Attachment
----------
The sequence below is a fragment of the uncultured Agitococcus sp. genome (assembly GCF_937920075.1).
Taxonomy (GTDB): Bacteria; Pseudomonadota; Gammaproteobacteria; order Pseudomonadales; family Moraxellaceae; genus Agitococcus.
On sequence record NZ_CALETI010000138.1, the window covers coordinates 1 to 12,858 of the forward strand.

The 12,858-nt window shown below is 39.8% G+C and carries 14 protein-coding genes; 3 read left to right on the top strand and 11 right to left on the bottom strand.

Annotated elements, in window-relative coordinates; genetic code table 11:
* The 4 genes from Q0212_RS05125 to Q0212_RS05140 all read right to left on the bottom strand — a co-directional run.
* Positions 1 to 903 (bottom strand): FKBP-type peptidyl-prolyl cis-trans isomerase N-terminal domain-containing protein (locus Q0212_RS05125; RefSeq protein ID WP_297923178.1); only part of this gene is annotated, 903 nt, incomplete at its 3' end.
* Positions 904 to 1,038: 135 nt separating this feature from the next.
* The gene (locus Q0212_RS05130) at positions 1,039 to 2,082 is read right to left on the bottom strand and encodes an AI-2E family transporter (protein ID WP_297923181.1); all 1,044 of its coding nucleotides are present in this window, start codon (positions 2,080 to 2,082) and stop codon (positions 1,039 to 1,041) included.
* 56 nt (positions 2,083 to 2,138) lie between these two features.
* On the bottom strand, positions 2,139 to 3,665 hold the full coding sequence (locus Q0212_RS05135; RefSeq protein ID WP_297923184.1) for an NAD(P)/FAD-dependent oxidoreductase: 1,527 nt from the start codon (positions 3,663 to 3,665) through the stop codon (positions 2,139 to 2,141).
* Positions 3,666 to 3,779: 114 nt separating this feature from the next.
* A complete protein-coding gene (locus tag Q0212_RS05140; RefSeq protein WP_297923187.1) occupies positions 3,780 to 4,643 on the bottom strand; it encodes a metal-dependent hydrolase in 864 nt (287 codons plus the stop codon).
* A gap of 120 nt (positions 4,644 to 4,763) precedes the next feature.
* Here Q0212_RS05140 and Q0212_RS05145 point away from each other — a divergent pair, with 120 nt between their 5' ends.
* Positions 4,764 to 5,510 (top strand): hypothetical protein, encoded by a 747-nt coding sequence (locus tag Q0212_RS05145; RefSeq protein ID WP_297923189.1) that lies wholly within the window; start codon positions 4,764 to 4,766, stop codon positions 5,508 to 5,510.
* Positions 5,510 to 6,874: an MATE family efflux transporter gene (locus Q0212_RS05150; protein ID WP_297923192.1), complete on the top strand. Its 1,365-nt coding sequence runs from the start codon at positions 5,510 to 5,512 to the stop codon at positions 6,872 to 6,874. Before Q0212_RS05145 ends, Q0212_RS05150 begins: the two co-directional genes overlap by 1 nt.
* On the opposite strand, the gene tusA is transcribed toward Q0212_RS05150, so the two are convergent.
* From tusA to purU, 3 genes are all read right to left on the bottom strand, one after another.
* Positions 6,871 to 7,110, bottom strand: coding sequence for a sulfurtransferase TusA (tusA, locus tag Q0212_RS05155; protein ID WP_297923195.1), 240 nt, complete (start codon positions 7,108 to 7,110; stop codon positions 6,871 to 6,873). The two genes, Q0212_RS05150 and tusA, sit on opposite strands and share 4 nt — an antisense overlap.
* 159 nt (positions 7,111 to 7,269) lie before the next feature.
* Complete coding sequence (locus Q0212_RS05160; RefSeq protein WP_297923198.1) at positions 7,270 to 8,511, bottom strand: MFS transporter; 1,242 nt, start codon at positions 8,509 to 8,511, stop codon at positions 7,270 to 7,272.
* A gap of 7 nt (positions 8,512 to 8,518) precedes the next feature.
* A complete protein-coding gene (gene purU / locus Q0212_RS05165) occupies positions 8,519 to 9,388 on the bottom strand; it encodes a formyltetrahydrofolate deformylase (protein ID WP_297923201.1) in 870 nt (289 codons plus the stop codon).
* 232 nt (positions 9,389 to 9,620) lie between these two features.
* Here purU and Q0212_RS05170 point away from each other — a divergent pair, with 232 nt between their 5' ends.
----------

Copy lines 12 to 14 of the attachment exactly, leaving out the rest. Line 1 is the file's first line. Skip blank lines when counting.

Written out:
* Positions 3,666 to 3,779: 114 nt separating this feature from the next.
* A complete protein-coding gene (locus tag Q0212_RS05140; RefSeq protein WP_297923187.1) occupies positions 3,780 to 4,643 on the bottom strand; it encodes a metal-dependent hydrolase in 864 nt (287 codons plus the stop codon).
* A gap of 120 nt (positions 4,644 to 4,763) precedes the next feature.